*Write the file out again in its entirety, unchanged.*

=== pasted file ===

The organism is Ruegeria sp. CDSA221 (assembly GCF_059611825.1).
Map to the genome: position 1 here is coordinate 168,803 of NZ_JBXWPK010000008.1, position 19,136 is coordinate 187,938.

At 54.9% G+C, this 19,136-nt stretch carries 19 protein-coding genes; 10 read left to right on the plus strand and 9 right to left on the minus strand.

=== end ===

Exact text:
The organism is Ruegeria sp. CDSA221 (assembly GCF_059611825.1).
Map to the genome: position 1 here is coordinate 168,803 of NZ_JBXWPK010000008.1, position 19,136 is coordinate 187,938.

At 54.9% G+C, this 19,136-nt stretch carries 19 protein-coding genes; 10 read left to right on the plus strand and 9 right to left on the minus strand.